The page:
Should you close your Mint.com account? - MoneySense

Should you close your Mint.com account?

The banks (and the government) think you should.

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It seems that all is not well in the world of financial aggregators.

MoneySense recently learned that the Financial Consumer Agency of Canada issued a warning to Canadian consumers that the use of third-party aggregator sites may leave them without a security guarantee from their bank.

“Consumers should be aware that if they disclose their online banking information to any other party, including financial aggregators, they may risk losing their protection against unauthorized transactions,” reads the agency’s statement.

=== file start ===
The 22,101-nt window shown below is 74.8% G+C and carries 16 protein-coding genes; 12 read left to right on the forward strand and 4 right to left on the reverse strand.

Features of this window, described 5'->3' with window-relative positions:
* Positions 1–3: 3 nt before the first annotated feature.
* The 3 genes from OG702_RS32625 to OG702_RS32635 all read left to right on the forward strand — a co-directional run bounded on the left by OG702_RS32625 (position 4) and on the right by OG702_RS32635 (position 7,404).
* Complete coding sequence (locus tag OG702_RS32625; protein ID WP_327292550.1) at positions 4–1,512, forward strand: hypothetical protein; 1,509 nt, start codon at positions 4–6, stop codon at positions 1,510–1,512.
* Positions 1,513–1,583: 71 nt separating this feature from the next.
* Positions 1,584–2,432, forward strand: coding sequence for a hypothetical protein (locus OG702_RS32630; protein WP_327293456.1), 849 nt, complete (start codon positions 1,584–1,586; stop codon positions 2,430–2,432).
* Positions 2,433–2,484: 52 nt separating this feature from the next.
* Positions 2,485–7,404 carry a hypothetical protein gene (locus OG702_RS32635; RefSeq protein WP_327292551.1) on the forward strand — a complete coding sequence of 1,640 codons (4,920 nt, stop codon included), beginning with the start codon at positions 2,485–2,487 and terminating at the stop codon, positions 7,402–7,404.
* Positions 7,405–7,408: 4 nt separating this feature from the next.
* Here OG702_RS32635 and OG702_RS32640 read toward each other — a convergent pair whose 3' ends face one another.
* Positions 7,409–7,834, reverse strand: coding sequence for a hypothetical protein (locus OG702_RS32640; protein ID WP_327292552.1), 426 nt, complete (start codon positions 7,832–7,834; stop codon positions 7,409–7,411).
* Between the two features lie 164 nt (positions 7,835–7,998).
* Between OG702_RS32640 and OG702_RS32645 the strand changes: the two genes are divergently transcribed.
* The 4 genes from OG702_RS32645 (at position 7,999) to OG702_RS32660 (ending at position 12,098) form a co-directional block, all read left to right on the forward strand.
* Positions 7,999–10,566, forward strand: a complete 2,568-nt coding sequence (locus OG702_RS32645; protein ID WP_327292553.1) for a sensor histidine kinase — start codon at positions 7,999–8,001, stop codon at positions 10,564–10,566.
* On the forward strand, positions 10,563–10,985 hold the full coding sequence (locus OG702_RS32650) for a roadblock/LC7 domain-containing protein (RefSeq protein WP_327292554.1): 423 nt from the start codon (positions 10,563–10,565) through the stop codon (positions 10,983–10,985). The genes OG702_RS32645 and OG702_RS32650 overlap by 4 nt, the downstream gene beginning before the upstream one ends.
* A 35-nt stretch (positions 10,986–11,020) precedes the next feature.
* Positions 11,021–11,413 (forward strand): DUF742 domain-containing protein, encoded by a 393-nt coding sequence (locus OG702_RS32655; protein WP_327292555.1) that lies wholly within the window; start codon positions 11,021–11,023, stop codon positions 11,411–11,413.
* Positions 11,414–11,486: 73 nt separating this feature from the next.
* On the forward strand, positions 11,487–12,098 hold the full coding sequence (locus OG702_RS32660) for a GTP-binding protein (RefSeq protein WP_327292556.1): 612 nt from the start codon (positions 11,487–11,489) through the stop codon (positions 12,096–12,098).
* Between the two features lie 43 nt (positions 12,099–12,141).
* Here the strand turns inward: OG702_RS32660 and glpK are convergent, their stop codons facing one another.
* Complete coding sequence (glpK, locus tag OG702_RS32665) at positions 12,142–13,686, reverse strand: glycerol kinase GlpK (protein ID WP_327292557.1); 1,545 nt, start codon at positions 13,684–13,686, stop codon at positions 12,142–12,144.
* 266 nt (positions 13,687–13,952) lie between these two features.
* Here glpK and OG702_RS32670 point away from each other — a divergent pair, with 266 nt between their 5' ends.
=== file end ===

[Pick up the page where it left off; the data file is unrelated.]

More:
Remarks from some of the Big Five banks were more direct, stating that the submission of access codes and passwords to third-party aggregation sites was a direct breach of security policy and voids any security guarantee, even if it can’t be proven that any fraudulent activity was a direct result of the act.

The news caused a stir here at MoneySense, as we’ve previously recommended services such as Mint.com (owned by Intuit) as an efficient way to stay on top of your finances. While Mint.com goes to great lengths to explain its robust security features, this explicit warning from both the banks and government means we have to re-visit our position on the subject.

See our follow-up story here.

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